Dr Will Lester, consultant haematologist at University Hospitals Birmingham NHS Foundation Trust, said: “ITP is a condition where the immune system destroys a person's own platelets. Platelets help prevent bleeding.
“Bleeding symptoms are usually mild and death from ITP is very rare.”
He said “ITP is generally manageable”.
Blood clots after the AZ jab – know the signs
A rare type of blood clotting is also linked with the AstraZeneca vaccine, with evidence of the connection now "stronger", according to the UK's medicine regulator the MHRA.
Blood clots occur with low platelets which experts have described as "unusual".
Up to 26 May 2021, the MHRA had received reports of 348 cases of blood clots with low platelet counts, of which 128 were in the brain, leading to 61 deaths.
The overall incidence after first or unknown doses was 13.6 per million doses, given the cases were among some 37.7 million doses.
The MHRA says you should seek medical advice if you have had any of these symptoms four days or more after vaccination with the AstraZeneca vaccine:
- a new onset of severe or persistent headache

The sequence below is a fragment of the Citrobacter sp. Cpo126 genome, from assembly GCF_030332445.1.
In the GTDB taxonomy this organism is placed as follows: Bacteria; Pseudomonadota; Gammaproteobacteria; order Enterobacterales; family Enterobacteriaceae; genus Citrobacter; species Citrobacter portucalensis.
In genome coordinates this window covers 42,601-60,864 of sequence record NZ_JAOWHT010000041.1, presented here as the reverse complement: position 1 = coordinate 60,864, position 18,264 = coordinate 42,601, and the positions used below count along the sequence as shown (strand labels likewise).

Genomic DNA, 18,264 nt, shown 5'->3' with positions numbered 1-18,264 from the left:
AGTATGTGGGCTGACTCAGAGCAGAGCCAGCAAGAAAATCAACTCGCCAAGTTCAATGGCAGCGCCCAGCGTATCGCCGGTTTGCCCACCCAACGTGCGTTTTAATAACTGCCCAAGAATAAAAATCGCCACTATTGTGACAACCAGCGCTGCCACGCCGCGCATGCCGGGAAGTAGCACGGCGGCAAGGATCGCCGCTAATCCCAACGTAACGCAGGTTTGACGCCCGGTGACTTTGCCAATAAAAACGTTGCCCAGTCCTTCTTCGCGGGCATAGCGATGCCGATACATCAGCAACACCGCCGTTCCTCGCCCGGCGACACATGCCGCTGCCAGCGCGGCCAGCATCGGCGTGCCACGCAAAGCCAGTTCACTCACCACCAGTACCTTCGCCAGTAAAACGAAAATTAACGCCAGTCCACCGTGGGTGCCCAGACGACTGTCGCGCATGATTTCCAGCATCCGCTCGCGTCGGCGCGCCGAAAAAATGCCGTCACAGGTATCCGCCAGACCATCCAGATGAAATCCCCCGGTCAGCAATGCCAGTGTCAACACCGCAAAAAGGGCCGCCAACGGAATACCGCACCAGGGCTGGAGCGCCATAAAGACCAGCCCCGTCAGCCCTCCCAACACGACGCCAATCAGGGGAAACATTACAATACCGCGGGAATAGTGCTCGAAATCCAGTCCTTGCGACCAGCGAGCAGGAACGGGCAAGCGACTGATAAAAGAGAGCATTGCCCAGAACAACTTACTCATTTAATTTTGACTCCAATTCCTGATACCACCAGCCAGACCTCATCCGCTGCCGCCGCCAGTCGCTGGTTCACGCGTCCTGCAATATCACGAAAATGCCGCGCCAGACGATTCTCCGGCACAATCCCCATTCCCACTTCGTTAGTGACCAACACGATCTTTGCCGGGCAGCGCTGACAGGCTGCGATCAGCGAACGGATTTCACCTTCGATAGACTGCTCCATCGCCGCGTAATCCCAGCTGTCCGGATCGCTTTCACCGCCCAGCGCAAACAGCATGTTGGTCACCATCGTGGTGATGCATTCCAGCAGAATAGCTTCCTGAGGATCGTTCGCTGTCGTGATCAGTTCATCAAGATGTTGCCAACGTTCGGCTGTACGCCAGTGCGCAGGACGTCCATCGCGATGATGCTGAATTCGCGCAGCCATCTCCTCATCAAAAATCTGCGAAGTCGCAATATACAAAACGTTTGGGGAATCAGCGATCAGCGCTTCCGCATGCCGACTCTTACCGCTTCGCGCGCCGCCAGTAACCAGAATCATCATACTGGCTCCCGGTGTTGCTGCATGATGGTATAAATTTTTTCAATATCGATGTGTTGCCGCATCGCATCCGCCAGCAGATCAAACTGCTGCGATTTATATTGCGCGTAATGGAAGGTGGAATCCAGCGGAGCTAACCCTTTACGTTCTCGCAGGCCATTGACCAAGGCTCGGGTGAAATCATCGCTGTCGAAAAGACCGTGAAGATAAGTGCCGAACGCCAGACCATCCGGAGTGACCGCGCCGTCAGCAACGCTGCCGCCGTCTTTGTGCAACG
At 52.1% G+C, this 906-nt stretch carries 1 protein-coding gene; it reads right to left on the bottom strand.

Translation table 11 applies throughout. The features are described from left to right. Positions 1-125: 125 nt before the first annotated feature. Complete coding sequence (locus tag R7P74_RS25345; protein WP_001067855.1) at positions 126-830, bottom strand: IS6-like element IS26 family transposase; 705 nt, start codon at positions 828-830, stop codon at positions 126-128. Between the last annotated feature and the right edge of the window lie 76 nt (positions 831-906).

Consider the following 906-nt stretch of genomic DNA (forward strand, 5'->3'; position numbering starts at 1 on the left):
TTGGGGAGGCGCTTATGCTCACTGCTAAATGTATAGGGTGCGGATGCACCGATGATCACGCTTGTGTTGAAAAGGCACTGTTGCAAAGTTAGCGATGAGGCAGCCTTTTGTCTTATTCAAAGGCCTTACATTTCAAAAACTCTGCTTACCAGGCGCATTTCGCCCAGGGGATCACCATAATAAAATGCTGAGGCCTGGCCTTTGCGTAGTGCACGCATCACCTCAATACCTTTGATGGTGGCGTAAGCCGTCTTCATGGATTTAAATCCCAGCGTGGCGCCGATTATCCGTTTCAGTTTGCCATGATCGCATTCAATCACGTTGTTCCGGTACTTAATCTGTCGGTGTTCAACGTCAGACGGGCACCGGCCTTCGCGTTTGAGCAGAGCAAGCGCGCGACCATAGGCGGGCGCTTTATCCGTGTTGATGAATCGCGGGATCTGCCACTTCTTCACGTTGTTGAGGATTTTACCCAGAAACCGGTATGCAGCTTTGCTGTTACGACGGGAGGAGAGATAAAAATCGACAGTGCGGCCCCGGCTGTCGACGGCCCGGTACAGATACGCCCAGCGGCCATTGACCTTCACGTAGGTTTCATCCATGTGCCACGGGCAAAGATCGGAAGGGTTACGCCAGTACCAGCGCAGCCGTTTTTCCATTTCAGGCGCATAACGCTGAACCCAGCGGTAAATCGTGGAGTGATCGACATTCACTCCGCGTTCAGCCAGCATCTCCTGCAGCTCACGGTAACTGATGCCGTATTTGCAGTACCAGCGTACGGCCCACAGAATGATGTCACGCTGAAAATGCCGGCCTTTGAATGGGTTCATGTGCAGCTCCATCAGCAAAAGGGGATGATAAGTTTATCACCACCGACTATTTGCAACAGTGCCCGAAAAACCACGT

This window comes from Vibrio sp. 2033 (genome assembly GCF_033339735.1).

- blurred vision
- shortness of breath
- chest pain
- leg swelling
- persistent abdominal pain
- unusual skin bruising or pinpoint round spots beyond the injection site
Is it treatable?
The outcome of people who have had ITP after the AZ jab is not clear.
Generally speaking, ITP is resolved in less than six months, according to John Hopkins Medicine.
But if it is chronic, it can last longer, potentially a lifetime. It is an unpredictable condition which doctors need to monitor.
The condition is immediately treated with drugs that bring the platelet count back up, including steroids and immune globulin.
Steroids usually only need to be used for a short time. But sometimes they don’t work and alternatives are tried.
If the condition is severe, it might need surgery to remove the spleen, which is a quick way of boosting platelet count.
A rare complication of immune thrombocytopenia is bleeding into the brain, which can be deadly. This needs emergency care.
Dr Lester said “patients with ITP have a slightly higher background risk of blood clots” but it is not clear why.
Adrian Newland, professor of haematology, Queen Mary University of London, said: “The good news is that treatment is not always required and if it is, the count usually responds quickly and is not associated with long-term disease.”
What did experts say?
Experts said the study was well carried out. But the risk figure (one in 100,000) needs more refining as research continues.
Stephen Evans, professor of pharmacoepidemiology, London School of Hygiene & Tropical Medicine, said it was “possible” the rate of the side effect is over estimated.
He said: “The overall message is that, even if the Ox/AZ vaccine does have an increased risk of ITP its benefit outweighs its risk.
“This bleeding disorder occurs very frequently in Covid-19 itself, perhaps as much as 340 per 100,000 people getting the disease.
“It is also known, as pointed out in the article, that it has been reported with other vaccines, again generally very rarely.”